There are many models, varying in complexity and price—from around $10 to $100 or more. Look for one that lets you set multiple alarms, has big enough compartments to hold all your meds, and (if this is helpful to you) has a light that blinks until you open up the pill compartment. People with arthritis or other hand or finger dexterity problems might find these challenging to use.
Sold under brand names including TimerCap ($20) and iRemember ($50), these are special bottles or caps (designed to fit on a standard medication bottle) with flashing lights, chimes, ringtones, or other features to remind you to take the medication—or alert you if you reopen the bottle after having already taken the med. Some can send text and voice reminders to your smartphone. In a small study in 2019, which involved 40 people starting a drug for multiple myeloma, a smart pill bottle improved medication adherence compared to a control bottle with no smart features.
Hundreds of drug-reminder apps are available for iPhone or Android devices, many of them free. Features include text and email reminders, missed dose alerts, and messages when it’s time for a refill. Some let you add other users, such as a spouse or caregiver. In a 2016 paper in the Journal of Medical Internet Research, which evaluated more than 270 medication-adherence apps, Medisafe and CareZone were rated among the best.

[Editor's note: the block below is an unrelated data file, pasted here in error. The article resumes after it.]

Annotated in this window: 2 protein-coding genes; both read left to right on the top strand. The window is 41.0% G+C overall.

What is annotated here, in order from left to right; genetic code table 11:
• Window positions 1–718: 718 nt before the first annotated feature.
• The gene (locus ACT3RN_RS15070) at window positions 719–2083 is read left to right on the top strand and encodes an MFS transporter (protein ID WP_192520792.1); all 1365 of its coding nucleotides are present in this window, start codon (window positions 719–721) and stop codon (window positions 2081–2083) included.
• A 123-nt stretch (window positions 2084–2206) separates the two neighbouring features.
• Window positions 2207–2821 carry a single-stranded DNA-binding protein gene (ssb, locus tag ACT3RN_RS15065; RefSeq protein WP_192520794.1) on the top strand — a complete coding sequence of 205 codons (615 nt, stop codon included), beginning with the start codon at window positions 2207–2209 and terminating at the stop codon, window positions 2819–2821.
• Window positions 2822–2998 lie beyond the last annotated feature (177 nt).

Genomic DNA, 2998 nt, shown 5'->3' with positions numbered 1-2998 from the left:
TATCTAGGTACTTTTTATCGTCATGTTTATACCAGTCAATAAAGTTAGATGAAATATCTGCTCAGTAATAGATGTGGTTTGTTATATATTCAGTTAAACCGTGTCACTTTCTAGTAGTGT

One such device, Reminder Rosie ($80 to $100), allows you to set as many as 25 different reminders in your own voice or a caregiver’s (for instance, “Dad, take three blue pills and one white pill now”). The large digital display and lack of bells and whistles may appeal to people who favor lower-tech devices. Other talking alarm clocks are available, though with fewer reminder options (and not all allow you to record your own voice).
Watches geared specifically toward medication adherence, such as Cadex ($140), can be programmed for up to 12 different daily alarms, with an optional digital message that scrolls across the watch face. The VA recommends it for veterans who may have trouble remembering to take medication. There are less expensive options, too, including some that vibrate, which is useful for people with hearing problems. If you already have an Apple Watch or Fitbit, you can use its built-in reminder function.
Some pharmacies will presort your medication into single-use blister packs or pill pouches with the date and time that each should be taken (called reminder packaging). The mail-order pharmacy PillPack does this, too. If you have insurance, the cost is the same as your usual prescription copay.